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Sustainable textiles possible from hagfish slime threads
12
Nov '12
University of Guelph researcher Atsuko Negishi is investigating a novel and unlikely source of natural fibres that may one day lessen our dependence on petroleum: hagfish slime. 

The textile industry needs an affordable, sustainable alternative to oil-based polymers, and a recent study shows that hagfish slime protein threads have the potential to be spun and woven into novel biomaterials.
 
Hagfishes are an ancient group of eel-like, bottom-dwelling animals that have remained relatively unchanged for more than 300 million years. When threatened, hagfishes secrete a gelatinous slime containing mucous and tens of thousands of protein threads. These threads belong to the “intermediate filament” family of proteins, and they have remarkable mechanical properties that rival those of spider silks. 
 
“The way spiders produce their silks is complex, and spiders cannot be farmed to yield high quantities of silk,” said Negishi, a research assistant in the Department of Integrative Biology. “My research explores the potential of making high strength protein-based fibres using hagfish slime thread proteins rather than spider silk proteins.”
 
Negishi is the lead author on a new paper about producing both fibres and films from the protein component of hagfish slime. Her co-authors are integrative biology professors Douglas Fudge and Todd Gillis, food science professor Loong-Tak Lim, and scientists from McMaster and Dalhousie universities.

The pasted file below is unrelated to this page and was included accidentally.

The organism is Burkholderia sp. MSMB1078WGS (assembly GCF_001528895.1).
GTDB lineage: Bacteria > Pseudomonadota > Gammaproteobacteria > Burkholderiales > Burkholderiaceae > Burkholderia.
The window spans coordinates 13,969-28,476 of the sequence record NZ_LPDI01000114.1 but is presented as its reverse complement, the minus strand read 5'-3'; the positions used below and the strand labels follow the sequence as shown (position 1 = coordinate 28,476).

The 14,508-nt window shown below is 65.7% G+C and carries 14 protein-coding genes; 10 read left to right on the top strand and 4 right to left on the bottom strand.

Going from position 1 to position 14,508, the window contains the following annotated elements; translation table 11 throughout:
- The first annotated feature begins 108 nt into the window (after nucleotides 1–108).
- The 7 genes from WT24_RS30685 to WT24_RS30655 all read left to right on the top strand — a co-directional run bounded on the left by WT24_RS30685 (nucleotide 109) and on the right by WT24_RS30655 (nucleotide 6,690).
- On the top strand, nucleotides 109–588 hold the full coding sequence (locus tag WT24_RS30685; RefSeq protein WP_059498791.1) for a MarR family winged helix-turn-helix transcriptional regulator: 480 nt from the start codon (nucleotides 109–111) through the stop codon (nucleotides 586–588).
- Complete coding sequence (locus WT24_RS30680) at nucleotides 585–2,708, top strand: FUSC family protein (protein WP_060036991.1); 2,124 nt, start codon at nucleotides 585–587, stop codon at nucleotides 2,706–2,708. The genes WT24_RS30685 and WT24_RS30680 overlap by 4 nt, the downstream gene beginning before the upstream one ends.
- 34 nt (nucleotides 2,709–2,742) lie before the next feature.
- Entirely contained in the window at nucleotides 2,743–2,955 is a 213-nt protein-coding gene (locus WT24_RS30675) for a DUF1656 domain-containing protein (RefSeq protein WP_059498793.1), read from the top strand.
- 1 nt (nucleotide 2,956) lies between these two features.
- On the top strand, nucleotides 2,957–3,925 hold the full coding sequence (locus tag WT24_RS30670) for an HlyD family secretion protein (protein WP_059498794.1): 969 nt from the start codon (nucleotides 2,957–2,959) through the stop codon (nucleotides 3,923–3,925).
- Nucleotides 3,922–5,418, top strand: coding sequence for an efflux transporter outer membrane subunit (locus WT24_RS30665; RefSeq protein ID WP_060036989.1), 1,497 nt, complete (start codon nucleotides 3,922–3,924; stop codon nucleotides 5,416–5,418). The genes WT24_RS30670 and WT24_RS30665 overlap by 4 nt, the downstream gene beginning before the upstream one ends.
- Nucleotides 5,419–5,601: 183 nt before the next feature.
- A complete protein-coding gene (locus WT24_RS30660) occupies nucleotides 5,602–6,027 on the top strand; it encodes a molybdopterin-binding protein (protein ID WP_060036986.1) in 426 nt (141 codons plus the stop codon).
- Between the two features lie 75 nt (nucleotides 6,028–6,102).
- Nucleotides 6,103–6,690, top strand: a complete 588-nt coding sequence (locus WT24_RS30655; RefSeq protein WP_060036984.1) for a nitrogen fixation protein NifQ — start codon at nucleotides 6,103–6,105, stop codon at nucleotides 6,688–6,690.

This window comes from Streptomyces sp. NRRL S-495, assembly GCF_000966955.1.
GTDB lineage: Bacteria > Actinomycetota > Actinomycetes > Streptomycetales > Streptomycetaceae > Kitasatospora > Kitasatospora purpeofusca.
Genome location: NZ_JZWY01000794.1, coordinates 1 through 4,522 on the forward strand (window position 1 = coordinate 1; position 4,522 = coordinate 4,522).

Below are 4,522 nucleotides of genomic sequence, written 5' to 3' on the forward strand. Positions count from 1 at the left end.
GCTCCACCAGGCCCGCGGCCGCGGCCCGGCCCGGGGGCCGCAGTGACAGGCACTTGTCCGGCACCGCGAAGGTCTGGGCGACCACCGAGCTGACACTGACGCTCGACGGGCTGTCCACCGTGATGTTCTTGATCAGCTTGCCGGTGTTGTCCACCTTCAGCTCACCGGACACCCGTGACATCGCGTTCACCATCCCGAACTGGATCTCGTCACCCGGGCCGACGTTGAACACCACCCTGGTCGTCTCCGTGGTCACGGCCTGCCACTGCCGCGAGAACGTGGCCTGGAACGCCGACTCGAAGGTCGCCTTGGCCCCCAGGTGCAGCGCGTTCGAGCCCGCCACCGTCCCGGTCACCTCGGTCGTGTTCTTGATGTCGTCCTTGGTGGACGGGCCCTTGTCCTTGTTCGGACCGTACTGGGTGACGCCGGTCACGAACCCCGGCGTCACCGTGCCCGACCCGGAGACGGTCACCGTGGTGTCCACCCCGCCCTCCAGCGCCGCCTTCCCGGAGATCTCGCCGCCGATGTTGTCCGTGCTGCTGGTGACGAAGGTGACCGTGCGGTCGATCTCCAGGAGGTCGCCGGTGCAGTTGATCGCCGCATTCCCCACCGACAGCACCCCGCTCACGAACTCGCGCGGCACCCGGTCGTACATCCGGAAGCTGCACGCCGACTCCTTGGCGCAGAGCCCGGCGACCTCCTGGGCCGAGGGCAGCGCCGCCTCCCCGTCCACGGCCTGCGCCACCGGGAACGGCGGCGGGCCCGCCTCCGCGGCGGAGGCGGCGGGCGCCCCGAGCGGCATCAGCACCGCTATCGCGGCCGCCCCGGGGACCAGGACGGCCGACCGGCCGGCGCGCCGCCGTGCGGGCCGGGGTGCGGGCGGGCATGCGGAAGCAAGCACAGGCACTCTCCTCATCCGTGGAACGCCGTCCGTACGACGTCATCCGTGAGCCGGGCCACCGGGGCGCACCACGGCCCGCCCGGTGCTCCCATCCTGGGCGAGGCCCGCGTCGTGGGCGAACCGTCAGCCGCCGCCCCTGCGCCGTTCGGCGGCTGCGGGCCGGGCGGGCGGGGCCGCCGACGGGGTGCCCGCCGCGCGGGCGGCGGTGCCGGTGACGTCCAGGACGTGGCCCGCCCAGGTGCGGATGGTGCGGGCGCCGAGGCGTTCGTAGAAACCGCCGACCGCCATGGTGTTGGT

“Our previous research showed that the protein threads in hagfish slime have remarkable mechanical properties,” Fudge said. “In this paper, Atsuko has shown that it’s possible to make macroscopic materials using proteins isolated from hagfish slime threads. This work is just the beginning of our efforts to apply what we have learned from animals like hagfishes to the challenge of making high-performance materials from sustainable protein feedstocks.”
 
The researchers isolated protein threads from hagfish slime and purified them before spinning them into fibres. 
 
Protein concentrations lower than five per cent yielded films that were too fragile to make fibres. Fibres with higher protein concentration showed useful material properties. These fibres could be a first step toward using hagfish slime threads to make high-performance textiles from intermediate filament proteins.
 
The researchers plan to study spinning of fibres from slime thread proteins to scale up production. They also plan to look at other intermediate filament proteins for new ways to make sustainable materials for medicine and industry.
 
The study was supported by a grant from the Advanced Foods and Materials Network and an Ontario Early ResearcherAward to Fudge.

University of Guelph

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